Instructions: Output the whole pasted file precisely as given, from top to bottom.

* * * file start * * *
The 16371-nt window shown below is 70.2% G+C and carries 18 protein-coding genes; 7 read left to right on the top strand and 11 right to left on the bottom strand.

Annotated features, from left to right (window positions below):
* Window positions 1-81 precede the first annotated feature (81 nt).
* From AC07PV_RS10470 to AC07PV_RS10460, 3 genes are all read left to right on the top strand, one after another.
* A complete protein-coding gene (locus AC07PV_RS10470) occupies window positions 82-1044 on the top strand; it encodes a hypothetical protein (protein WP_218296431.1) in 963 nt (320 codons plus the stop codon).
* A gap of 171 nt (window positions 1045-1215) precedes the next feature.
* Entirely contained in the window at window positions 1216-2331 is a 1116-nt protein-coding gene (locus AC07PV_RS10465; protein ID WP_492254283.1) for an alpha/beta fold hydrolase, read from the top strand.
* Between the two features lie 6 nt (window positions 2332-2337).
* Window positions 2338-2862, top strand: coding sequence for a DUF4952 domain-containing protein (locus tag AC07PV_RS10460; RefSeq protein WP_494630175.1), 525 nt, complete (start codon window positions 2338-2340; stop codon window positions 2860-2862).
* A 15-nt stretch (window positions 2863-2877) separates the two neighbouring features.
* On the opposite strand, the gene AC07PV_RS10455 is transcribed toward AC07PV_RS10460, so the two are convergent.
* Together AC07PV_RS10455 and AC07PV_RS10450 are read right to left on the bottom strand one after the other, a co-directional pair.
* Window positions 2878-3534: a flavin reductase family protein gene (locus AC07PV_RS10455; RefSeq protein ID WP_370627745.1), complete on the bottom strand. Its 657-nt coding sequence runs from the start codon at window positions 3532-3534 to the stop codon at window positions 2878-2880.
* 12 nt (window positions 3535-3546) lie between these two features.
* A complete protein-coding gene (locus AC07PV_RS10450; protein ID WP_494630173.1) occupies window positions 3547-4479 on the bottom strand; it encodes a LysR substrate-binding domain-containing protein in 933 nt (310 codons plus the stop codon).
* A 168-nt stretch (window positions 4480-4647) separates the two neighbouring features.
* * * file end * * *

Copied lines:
The 16371-nt window shown below is 70.2% G+C and carries 18 protein-coding genes; 7 read left to right on the top strand and 11 right to left on the bottom strand.

Annotated features, from left to right (window positions below):
* Window positions 1-81 precede the first annotated feature (81 nt).
* From AC07PV_RS10470 to AC07PV_RS10460, 3 genes are all read left to right on the top strand, one after another.
* A complete protein-coding gene (locus AC07PV_RS10470) occupies window positions 82-1044 on the top strand; it encodes a hypothetical protein (protein WP_218296431.1) in 963 nt (320 codons plus the stop codon).
* A gap of 171 nt (window positions 1045-1215) precedes the next feature.
* Entirely contained in the window at window positions 1216-2331 is a 1116-nt protein-coding gene (locus AC07PV_RS10465; protein ID WP_492254283.1) for an alpha/beta fold hydrolase, read from the top strand.
* Between the two features lie 6 nt (window positions 2332-2337).
* Window positions 2338-2862, top strand: coding sequence for a DUF4952 domain-containing protein (locus tag AC07PV_RS10460; RefSeq protein WP_494630175.1), 525 nt, complete (start codon window positions 2338-2340; stop codon window positions 2860-2862).
* A 15-nt stretch (window positions 2863-2877) separates the two neighbouring features.
* On the opposite strand, the gene AC07PV_RS10455 is transcribed toward AC07PV_RS10460, so the two are convergent.
* Together AC07PV_RS10455 and AC07PV_RS10450 are read right to left on the bottom strand one after the other, a co-directional pair.
* Window positions 2878-3534: a flavin reductase family protein gene (locus AC07PV_RS10455; RefSeq protein ID WP_370627745.1), complete on the bottom strand. Its 657-nt coding sequence runs from the start codon at window positions 3532-3534 to the stop codon at window positions 2878-2880.
* 12 nt (window positions 3535-3546) lie between these two features.
* A complete protein-coding gene (locus AC07PV_RS10450; protein ID WP_494630173.1) occupies window positions 3547-4479 on the bottom strand; it encodes a LysR substrate-binding domain-containing protein in 933 nt (310 codons plus the stop codon).
* A 168-nt stretch (window positions 4480-4647) separates the two neighbouring features.